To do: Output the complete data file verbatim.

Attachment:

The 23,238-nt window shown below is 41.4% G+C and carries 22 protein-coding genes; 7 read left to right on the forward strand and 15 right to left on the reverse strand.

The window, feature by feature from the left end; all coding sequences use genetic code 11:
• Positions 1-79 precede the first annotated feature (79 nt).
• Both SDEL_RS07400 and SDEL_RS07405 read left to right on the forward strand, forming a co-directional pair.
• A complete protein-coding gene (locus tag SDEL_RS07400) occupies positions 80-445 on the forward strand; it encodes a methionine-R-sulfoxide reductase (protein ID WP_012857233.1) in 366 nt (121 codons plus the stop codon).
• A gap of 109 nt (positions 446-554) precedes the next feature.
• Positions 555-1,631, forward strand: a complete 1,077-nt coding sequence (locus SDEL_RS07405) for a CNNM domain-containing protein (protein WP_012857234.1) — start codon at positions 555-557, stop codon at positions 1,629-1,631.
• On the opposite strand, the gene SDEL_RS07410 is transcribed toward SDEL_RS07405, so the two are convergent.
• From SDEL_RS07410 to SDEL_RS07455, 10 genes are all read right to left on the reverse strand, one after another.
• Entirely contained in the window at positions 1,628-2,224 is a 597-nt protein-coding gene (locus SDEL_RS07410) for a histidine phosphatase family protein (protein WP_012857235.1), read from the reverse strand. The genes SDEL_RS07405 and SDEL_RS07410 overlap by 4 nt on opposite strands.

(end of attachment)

The 23,238-nt window shown below is 41.4% G+C and carries 22 protein-coding genes; 7 read left to right on the forward strand and 15 right to left on the reverse strand.

The window, feature by feature from the left end; all coding sequences use genetic code 11:
• Positions 1-79 precede the first annotated feature (79 nt).
• Both SDEL_RS07400 and SDEL_RS07405 read left to right on the forward strand, forming a co-directional pair.
• A complete protein-coding gene (locus tag SDEL_RS07400) occupies positions 80-445 on the forward strand; it encodes a methionine-R-sulfoxide reductase (protein ID WP_012857233.1) in 366 nt (121 codons plus the stop codon).
• A gap of 109 nt (positions 446-554) precedes the next feature.
• Positions 555-1,631, forward strand: a complete 1,077-nt coding sequence (locus SDEL_RS07405) for a CNNM domain-containing protein (protein WP_012857234.1) — start codon at positions 555-557, stop codon at positions 1,629-1,631.
• On the opposite strand, the gene SDEL_RS07410 is transcribed toward SDEL_RS07405, so the two are convergent.
• From SDEL_RS07410 to SDEL_RS07455, 10 genes are all read right to left on the reverse strand, one after another.
• Entirely contained in the window at positions 1,628-2,224 is a 597-nt protein-coding gene (locus SDEL_RS07410) for a histidine phosphatase family protein (protein WP_012857235.1), read from the reverse strand. The genes SDEL_RS07405 and SDEL_RS07410 overlap by 4 nt on opposite strands.